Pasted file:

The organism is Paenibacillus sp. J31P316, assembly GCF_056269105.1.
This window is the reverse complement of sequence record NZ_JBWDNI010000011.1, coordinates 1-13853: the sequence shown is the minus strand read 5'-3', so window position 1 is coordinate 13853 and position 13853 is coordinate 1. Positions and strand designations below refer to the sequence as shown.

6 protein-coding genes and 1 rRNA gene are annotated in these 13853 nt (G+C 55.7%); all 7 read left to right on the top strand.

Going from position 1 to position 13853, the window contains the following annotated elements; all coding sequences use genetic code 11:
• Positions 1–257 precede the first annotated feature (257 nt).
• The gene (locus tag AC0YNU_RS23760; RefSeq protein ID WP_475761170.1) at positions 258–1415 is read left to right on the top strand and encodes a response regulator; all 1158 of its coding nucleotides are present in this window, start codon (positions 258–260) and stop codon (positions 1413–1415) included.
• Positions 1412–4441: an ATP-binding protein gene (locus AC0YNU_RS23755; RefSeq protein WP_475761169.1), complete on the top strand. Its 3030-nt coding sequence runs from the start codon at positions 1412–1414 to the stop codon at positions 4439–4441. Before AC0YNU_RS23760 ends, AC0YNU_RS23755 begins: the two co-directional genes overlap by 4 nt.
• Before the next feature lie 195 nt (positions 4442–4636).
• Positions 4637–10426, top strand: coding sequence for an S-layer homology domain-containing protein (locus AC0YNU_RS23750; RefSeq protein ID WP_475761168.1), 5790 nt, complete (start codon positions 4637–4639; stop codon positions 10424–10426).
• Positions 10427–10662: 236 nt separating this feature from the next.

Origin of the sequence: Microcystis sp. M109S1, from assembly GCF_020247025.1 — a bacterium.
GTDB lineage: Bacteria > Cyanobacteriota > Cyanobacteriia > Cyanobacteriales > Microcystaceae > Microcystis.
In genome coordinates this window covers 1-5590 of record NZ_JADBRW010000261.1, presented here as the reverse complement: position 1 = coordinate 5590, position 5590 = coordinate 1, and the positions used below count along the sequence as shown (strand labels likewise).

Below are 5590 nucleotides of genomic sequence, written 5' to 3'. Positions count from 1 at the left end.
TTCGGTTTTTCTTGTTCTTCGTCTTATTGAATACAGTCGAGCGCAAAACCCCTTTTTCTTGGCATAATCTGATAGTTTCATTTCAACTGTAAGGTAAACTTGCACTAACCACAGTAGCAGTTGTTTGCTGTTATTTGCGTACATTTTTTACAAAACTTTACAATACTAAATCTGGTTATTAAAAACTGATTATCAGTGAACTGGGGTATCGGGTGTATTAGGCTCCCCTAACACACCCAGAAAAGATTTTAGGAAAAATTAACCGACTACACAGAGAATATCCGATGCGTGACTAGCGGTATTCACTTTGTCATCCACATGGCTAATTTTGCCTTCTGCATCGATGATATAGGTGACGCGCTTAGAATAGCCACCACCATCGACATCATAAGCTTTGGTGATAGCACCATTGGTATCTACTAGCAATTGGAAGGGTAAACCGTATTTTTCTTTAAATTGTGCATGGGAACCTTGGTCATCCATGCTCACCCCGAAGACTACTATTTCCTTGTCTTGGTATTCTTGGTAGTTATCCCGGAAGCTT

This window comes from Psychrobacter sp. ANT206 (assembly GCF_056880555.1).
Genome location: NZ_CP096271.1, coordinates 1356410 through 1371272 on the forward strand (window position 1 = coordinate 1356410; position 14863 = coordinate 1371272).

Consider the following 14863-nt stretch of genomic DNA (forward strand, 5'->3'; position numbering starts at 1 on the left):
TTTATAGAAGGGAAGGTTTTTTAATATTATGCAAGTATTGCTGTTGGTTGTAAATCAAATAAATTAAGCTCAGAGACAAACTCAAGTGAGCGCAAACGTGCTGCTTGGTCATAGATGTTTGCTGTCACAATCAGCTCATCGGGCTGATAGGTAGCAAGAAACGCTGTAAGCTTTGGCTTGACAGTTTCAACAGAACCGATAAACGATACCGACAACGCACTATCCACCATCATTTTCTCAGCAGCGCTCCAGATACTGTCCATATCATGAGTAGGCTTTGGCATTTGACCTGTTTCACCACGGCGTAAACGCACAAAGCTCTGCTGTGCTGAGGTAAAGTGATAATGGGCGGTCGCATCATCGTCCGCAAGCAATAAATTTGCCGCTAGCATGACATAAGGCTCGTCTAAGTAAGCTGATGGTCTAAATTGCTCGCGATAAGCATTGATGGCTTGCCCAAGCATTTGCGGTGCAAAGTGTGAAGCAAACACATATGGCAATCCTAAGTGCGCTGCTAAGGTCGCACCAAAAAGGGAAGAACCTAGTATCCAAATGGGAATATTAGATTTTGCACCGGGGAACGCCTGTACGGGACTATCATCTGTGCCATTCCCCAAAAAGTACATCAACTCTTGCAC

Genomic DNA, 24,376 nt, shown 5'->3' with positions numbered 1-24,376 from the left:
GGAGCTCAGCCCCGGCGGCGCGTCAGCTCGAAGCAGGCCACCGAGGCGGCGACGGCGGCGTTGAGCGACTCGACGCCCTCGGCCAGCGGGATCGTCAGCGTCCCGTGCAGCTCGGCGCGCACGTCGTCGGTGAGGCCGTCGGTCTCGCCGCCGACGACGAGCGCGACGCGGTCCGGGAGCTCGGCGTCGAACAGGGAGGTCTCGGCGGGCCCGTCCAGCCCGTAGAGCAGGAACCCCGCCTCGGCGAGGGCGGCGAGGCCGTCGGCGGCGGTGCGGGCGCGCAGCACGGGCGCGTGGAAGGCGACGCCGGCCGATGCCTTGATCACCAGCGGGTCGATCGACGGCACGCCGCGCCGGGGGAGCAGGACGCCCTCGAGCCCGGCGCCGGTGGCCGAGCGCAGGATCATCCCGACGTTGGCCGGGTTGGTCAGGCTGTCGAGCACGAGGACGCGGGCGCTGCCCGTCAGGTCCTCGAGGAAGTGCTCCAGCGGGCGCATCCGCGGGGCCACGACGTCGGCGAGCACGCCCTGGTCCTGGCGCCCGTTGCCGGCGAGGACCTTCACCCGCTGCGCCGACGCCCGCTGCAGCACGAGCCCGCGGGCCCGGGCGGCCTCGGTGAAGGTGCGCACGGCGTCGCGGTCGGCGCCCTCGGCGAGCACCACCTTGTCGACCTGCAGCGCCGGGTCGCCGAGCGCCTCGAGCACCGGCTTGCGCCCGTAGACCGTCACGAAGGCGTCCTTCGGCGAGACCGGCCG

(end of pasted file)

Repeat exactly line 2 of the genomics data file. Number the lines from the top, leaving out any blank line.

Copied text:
This window is the reverse complement of sequence record NZ_JBWDNI010000011.1, coordinates 1-13853: the sequence shown is the minus strand read 5'-3', so window position 1 is coordinate 13853 and position 13853 is coordinate 1. Positions and strand designations below refer to the sequence as shown.